Opportunity for cogeneration in nuclear power plants


Current thermal efficiency of electric power generation from nuclear power plants is about 33%, which is rather low since the rest of the energy is dissipated to the environment as heat. Such efficiency could be increased up to 80% through cogeneration of electricity and other applications such as seawater desalination, hydrogen production, district heating or cooling, or any energy-demanding industrial application. The development of innovative reactors and fuel cycles with further enhanced safety features, improved economics and reduced generation of waste, the need for prudent use of fossil energy sources and increasing requirements to curtail the production of greenhouse gases (GHGs), and the benefits of cogeneration provide additional reasons for the revival of nuclear power in the years to come. These reasons are also expected persuade the public in favour of nuclear power. Despite the fact that no energy conversion system is free from risk, nuclear power production has demonstrated high standards of safety, low impact on health and the environment. It is also a reliable, clean, and economic energy option with a variety of possibilities beyond electricity production. This paper discusses benefits of cogeneration of nuclear power and aspects of exploiting nuclear energy for non-electric applications aiming at drastic reduction of GHG, hence combating global warming. The paper will argue on how cogeneration for different non-electric applications could enhance further the role of nuclear energy not only to encounter global warming but also to improve quality of life allowing industrial, social and economic development.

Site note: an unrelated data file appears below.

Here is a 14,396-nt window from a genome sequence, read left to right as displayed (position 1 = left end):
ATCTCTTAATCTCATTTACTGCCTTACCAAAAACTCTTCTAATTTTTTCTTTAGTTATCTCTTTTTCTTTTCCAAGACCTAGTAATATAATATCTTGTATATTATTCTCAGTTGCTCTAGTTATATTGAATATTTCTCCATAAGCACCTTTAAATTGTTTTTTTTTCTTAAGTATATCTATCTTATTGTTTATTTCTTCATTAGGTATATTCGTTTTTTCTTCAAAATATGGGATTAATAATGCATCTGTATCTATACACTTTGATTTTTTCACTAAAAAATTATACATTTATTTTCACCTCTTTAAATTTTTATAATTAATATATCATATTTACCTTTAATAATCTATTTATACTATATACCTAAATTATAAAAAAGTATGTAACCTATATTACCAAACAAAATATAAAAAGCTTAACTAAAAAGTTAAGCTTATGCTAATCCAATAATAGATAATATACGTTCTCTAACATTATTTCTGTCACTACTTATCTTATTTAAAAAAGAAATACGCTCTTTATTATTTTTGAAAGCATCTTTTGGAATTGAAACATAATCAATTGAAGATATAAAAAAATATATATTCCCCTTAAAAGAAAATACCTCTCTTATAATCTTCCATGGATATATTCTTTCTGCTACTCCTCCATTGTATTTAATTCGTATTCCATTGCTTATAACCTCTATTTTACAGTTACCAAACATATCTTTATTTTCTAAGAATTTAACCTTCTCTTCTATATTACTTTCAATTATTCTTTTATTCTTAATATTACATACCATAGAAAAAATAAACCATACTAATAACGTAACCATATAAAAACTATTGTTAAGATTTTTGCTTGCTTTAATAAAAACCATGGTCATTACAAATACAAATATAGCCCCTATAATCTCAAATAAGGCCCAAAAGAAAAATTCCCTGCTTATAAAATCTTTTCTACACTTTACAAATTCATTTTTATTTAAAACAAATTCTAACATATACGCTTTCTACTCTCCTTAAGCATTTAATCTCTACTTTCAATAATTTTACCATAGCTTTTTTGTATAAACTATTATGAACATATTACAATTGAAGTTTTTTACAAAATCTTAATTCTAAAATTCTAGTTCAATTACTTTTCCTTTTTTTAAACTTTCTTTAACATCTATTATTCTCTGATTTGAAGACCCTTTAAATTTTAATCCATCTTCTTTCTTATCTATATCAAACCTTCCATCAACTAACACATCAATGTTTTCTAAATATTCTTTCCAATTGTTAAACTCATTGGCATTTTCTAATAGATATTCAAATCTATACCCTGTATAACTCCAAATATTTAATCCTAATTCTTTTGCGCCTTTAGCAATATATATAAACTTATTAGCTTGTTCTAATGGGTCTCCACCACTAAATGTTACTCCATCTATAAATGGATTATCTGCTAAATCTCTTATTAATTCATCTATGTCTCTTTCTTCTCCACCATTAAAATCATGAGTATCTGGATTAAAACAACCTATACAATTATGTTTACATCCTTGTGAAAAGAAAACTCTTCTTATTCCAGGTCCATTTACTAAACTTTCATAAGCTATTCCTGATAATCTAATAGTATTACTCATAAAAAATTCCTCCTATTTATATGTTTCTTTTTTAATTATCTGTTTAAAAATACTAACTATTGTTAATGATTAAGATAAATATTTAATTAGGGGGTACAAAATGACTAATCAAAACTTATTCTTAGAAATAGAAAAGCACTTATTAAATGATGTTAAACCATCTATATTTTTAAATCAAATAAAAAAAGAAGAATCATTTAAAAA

The 2013 World congress on advances in nano, biomechanics, robotics and energy research (ANBRE13)